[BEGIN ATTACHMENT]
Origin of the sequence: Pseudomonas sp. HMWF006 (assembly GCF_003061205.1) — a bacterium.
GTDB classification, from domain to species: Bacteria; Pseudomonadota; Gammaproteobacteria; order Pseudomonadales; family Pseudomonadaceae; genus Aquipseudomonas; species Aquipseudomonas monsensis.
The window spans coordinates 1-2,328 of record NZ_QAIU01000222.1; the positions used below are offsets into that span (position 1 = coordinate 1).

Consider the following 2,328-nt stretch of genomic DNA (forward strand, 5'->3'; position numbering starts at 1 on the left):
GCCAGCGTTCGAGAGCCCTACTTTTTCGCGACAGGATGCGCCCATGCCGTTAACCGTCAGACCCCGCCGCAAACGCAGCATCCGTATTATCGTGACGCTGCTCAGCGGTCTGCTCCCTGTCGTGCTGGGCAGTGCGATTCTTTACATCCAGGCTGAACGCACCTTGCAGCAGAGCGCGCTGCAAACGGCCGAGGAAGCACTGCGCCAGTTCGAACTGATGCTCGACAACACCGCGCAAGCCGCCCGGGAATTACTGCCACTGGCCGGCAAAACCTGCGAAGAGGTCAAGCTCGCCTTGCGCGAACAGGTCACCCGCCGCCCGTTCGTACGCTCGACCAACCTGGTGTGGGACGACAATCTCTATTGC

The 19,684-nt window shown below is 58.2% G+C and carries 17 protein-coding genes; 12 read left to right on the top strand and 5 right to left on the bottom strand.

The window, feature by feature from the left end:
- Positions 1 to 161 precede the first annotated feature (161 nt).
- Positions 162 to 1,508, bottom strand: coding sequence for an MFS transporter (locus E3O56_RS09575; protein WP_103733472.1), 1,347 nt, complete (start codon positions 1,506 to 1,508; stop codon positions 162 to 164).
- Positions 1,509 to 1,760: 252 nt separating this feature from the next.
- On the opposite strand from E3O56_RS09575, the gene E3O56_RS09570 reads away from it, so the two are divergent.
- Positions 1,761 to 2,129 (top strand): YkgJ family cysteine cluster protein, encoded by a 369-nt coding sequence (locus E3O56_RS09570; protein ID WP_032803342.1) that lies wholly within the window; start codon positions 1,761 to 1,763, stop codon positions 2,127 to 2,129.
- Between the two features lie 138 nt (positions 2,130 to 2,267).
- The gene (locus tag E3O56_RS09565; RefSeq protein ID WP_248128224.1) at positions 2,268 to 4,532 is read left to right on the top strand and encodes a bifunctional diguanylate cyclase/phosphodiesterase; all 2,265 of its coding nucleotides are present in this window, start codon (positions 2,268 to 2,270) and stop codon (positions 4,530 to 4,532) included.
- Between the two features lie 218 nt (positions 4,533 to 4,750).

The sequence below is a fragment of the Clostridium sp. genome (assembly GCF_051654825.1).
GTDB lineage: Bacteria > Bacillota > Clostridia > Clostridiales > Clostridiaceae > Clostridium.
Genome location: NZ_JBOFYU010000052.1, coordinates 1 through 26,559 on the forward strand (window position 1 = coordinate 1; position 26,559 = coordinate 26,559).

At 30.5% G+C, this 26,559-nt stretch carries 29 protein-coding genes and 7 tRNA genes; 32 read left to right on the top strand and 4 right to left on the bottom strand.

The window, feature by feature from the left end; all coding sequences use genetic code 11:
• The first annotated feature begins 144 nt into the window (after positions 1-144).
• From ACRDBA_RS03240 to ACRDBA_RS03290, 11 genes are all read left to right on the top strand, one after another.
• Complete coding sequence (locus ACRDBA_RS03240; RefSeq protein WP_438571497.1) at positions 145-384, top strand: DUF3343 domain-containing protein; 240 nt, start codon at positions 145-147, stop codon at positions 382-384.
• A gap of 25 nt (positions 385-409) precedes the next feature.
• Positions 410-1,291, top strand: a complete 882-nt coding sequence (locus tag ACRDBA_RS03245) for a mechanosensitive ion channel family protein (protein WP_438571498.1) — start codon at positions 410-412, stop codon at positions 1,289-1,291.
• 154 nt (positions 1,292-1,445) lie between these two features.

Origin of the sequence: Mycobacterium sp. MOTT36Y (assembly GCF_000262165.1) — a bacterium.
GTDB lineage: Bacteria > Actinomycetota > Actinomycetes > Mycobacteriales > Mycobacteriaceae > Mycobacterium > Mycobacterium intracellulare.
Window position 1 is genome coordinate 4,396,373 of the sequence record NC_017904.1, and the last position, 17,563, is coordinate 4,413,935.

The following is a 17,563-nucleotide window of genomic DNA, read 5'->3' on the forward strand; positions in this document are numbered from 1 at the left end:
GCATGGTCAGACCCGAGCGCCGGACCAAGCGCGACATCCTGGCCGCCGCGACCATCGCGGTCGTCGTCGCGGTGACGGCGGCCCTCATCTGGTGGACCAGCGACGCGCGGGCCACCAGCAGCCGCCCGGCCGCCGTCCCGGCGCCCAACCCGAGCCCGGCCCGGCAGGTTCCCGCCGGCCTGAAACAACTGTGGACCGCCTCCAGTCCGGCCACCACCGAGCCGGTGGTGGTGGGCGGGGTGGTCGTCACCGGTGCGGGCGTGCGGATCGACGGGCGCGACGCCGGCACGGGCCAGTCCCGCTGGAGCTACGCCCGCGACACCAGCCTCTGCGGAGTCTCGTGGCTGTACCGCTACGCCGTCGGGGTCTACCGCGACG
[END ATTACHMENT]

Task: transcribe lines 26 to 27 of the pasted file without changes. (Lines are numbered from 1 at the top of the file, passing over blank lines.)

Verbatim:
• 154 nt (positions 1,292-1,445) lie between these two features.

Origin of the sequence: Mycobacterium sp. MOTT36Y (assembly GCF_000262165.1) — a bacterium.